Carpal Tunnel Syndrome
Making a DiagnosisWhen diagnosing carpal tunnel syndrome, a healthcare provider will begin by asking a number of questions and performing a physical exam. If there are several possibilities for a person's symptoms, he or she may also recommend certain tests to look at how the median nerve is functioning. The healthcare provider will also consider a number of other conditions that share symptoms with carpal tunnel syndrome before diagnosing the condition.
(Click Carpal Tunnel Diagnosis for more information on how this condition is diagnosed.)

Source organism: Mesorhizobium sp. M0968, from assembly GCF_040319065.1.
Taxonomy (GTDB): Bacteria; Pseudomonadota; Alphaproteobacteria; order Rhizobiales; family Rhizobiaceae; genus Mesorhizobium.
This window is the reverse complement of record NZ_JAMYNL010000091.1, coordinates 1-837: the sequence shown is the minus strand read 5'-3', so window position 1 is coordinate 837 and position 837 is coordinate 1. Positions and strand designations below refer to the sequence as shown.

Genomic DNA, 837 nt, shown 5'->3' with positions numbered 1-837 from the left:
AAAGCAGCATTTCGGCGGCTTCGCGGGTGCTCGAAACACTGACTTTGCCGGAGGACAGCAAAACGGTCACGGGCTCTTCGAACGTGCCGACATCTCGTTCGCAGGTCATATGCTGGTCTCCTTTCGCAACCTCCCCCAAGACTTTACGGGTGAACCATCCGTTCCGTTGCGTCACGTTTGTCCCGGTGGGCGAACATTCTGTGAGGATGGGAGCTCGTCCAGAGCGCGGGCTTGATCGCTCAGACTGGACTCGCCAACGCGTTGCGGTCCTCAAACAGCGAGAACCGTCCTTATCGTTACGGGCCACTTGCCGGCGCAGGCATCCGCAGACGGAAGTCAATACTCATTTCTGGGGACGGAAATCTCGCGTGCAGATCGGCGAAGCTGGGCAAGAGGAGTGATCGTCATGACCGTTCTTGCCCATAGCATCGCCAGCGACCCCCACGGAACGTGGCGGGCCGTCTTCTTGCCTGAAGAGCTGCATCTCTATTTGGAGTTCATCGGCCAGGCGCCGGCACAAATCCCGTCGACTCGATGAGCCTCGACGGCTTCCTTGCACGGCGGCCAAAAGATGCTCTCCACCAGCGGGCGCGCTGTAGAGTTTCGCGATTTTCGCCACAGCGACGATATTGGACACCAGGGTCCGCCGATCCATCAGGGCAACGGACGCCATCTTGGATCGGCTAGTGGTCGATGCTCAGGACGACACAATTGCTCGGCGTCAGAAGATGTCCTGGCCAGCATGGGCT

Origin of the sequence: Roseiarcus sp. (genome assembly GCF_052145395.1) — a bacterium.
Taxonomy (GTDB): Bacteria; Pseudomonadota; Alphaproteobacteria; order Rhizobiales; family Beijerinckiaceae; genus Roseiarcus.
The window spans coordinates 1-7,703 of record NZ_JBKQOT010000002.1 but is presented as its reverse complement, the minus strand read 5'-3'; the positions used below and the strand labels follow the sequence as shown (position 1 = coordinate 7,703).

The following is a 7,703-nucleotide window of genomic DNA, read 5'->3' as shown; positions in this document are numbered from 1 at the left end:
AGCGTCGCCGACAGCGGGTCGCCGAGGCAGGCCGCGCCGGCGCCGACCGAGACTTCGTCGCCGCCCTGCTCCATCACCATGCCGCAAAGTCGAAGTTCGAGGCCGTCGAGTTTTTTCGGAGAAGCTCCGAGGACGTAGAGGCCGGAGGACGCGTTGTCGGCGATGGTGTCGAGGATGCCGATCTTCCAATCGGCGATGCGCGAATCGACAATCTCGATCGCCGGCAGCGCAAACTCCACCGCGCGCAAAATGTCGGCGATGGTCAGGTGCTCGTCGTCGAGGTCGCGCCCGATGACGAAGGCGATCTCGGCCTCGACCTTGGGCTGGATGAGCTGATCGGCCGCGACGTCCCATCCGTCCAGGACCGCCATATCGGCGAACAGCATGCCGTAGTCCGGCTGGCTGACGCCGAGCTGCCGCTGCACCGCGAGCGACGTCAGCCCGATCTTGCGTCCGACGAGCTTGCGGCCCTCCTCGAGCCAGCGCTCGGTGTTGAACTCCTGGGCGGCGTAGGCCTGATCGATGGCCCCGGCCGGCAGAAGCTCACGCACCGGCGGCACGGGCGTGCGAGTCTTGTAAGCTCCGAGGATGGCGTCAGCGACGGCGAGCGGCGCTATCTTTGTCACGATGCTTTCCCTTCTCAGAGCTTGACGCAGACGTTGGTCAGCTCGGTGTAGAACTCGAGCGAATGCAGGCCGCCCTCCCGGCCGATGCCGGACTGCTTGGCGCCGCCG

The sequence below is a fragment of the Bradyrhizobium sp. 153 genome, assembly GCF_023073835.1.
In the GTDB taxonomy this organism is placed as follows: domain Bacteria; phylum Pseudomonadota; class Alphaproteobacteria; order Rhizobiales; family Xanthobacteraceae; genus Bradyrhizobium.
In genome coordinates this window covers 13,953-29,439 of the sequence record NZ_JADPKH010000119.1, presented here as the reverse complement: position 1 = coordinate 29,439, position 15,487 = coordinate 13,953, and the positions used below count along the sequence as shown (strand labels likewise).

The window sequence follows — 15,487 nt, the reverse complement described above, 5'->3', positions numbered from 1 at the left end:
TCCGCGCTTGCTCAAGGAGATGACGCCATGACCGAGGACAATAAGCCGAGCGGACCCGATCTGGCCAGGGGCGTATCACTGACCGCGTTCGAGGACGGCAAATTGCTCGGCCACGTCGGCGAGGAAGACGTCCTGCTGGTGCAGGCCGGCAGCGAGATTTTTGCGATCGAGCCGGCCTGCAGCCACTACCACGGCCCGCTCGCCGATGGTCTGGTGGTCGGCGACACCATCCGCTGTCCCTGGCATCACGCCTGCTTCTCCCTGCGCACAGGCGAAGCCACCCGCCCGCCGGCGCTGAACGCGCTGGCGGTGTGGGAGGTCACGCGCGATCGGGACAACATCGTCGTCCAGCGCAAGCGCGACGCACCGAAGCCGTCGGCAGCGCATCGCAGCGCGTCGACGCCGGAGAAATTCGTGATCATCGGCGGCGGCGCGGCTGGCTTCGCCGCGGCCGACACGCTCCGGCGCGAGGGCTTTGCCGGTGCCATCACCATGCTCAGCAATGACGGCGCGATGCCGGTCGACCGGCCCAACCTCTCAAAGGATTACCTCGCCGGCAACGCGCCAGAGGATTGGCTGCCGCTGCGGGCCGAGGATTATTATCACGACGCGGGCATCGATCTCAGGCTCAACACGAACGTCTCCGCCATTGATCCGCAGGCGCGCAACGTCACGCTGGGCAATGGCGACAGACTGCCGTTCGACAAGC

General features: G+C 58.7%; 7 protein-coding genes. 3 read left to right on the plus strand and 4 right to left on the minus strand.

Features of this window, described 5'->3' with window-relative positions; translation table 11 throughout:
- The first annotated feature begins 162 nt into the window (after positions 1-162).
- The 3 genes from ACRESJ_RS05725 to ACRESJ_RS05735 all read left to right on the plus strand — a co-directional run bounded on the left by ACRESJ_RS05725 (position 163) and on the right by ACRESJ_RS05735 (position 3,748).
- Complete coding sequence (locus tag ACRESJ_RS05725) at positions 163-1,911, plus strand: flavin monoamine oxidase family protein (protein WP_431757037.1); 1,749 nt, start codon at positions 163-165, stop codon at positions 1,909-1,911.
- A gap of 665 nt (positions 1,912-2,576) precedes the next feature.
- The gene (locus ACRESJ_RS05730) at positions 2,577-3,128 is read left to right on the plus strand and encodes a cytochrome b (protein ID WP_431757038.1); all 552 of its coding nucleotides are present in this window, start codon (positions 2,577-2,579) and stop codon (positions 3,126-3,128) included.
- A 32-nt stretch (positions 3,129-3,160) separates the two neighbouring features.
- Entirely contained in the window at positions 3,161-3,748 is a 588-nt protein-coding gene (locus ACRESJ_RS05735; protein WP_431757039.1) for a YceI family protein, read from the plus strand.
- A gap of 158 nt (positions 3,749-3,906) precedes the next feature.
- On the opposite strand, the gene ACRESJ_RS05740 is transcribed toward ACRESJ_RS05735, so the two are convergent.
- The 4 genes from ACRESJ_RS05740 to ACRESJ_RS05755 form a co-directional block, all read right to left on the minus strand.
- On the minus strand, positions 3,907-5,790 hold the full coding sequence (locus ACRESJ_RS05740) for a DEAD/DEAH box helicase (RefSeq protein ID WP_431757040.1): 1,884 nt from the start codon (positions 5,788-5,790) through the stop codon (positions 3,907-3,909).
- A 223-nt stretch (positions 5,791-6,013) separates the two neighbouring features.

Treatment for Carpal Tunnel SyndromeOnce a diagnosis has been made, the healthcare provider will either recommend a non-surgical option or surgery for treating carpal tunnel syndrome.
All treatment options are focused on relieving pressure from the median nerve. The specific treatment your healthcare provider recommends will depend on:
- Your current symptoms
- How long you have had them
- What is causing your symptoms
- What was found during the physical exam and other tests
- What has been tried in the past.
Non-surgical options include:
- Splinting the wrist
- Activity modifications
- Medications, such as steroid injections
- Exercises (see Carpal Tunnel Exercises)
- Physical therapy.
Surgery may also be recommended. There are two types of carpal tunnel surgery:
Early diagnosis and treatment of carpal tunnel syndrome are important to avoid permanent damage to the median nerve.
(Click Carpal Tunnel Treatment or Carpal Tunnel Surgery to learn more about treating the condition.)